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Tunisia Travels Long, Chaotic Road To Democracy

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Tunisia Travels Long, Chaotic Road To Democracy


Tunisia Travels Long, Chaotic Road To Democracy

Tunisia Travels Long, Chaotic Road To Democracy

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  • <iframe src="" width="100%" height="290" frameborder="0" scrolling="no" title="NPR embedded audio player">
  • Transcript

Egypt's revolution was inspired by Tunisia's, and so far seems to be following pretty much the same script — even if it is on a much larger scale. If the Egyptians succeed in overthrowing Mubarak, they will probably continue to closely observe how the Tunisian people are making their transition from dictatorship to democracy. As NPR's Eleanor Beardsley reports from Tunis, it won't be easy or quick. And things are still pretty chaotic.


The popular uprising in Egypt was inspired by events in Tunisia. Last month, the Tunisian people overthrew their longtime dictator, Zine al-Abidine Ben Ali. Now, the country is slowly trying to reinvent itself.

But as Eleanor Beardsley reports, the path from dictatorship to democracy is long and chaotic.

ELEANOR BEARDSLEY: It's hard to read the streets of Tunis these days. On one side of the city's main boulevard, Habib Bourguiba Avenue, cafes and stores are open, and industrious Tunisians have gone back to work.

(Soundbite of chanting)

BEARDSLEY: On the other side, protesters still march and chant, making for one horrific traffic jam in between.

The transitional government has been reshuffled several times to appease protesters. And while many Tunisians say they are satisfied, others say they won't shut up until every last person from Ben Ali's party has been purged.

Thirty-three-year-old Amen Labizi(ph) says the country has become a bubbling cauldron since Ben Ali fled.

Mr. AMEN LABIZI: You see what's happening? We were all against Ben Ali. And today, poor are against rich and rich are against poor, and each one is trying to say it's my revolution.

Unidentified Man: (Foreign language spoken)

BEARDSLEY: A crowd begins to gather around Labizi. An argument heats up over whether the interim prime minister who served under Ben Ali should stay or go.

From her third floor office, above Bourguiba Avenue, Selma Jabbes(ph) watches everything unfold below.

Ms. SELMA JABBES: Now, everybody would like to find a new life with the new values, but we are always waiting to see a clear situation. There are not transparency in the words in the information on our TVs, our radios, our medias.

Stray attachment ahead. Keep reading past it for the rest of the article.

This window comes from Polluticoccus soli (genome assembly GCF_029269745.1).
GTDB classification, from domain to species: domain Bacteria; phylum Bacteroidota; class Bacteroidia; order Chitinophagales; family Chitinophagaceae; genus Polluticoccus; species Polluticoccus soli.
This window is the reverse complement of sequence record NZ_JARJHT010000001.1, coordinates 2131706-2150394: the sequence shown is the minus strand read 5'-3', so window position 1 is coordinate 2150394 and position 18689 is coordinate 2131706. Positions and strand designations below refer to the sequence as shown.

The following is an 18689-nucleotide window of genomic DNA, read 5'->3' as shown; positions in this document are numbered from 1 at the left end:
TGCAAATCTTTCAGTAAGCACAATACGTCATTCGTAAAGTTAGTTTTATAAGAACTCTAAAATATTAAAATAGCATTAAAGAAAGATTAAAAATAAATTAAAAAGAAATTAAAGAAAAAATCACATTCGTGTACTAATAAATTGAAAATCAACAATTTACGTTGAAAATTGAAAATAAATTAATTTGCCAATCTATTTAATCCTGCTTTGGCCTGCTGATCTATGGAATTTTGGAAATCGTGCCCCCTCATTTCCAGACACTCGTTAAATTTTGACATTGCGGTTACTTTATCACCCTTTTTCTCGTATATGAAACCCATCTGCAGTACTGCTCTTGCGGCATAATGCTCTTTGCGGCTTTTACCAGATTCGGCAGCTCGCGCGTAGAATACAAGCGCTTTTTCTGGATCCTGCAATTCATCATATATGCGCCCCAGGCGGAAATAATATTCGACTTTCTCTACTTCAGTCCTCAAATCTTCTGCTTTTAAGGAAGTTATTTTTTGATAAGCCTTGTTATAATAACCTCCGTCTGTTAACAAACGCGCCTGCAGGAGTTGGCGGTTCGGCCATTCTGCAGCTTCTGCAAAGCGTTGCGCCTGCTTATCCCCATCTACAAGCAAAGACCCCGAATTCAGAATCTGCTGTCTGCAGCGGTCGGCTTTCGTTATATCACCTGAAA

BEARDSLEY: Aside from the media, Jabbes also worries about the police. She says many of them can't be trusted because they were loyal to Ben Ali and are still trying to sow chaos. Just yesterday, 34 employees from the once feared Interior Ministry were arrested.

The one thing people keep saying over and over here is that the situation is far from clear.

Mr. ERIC GOLDSTEIN (Deputy Director, Middle East and North Africa, Human Rights Watch): Well, I think people are waking up from a deep sleep.

BEARDSLEY: That's Eric Goldstein, coordinator of Human Rights Watch in Tunisia. He says while the president's main allies fled, Ben Ali's network is still largely in place across the country.

Mr. GOLDSTEIN: That is a heavy apparatus, and it's not as if those people and those institutions have been pushed aside. You know, the head was chopped off.

BEARDSLEY: Goldstein says Tunisians will have to stay mobilized if they want to see this revolution through to the end.

After 23 years of frustration under a dictatorship, people everywhere seem to be claiming what's theirs. In the hallways of the Sports and Youth Ministry, hundreds of university graduates with special degrees in physical education are demanding the jobs they were promised, but which went to friends and family of the president.

Ben Ali placed a huge emphasis on sports to keep the people otherwise occupied, say Tunisians. The country has 36 national soccer teams, and the city of Tunis alone boasts 11 stadiums.

The new undersecretary for youth and sports is 32-year-old Slim Amamou. As a computer blogger, he was jailed under the Ben Ali regime. Today, Amamou seeks refuge in his office from the clamoring demands of the hallway.

Mr. SLIM AMAMOU: All this social movement and everything you see -people that don't agree with the government and don't agree with each other and everything - it's part of the new construction of Tunisia. We're learning and building a new democracy. So this is the way to do it, I think. There is no other way.

BEARDSLEY: Amamou says he has no good news for the young job seekers outside his door. The new democratic Tunisia will have no need for so many civil servants, he says. The emphasis now, says Amamou, will be on entrepreneurship.

For NPR news, I'm Eleanor Beardsley in Tunis.

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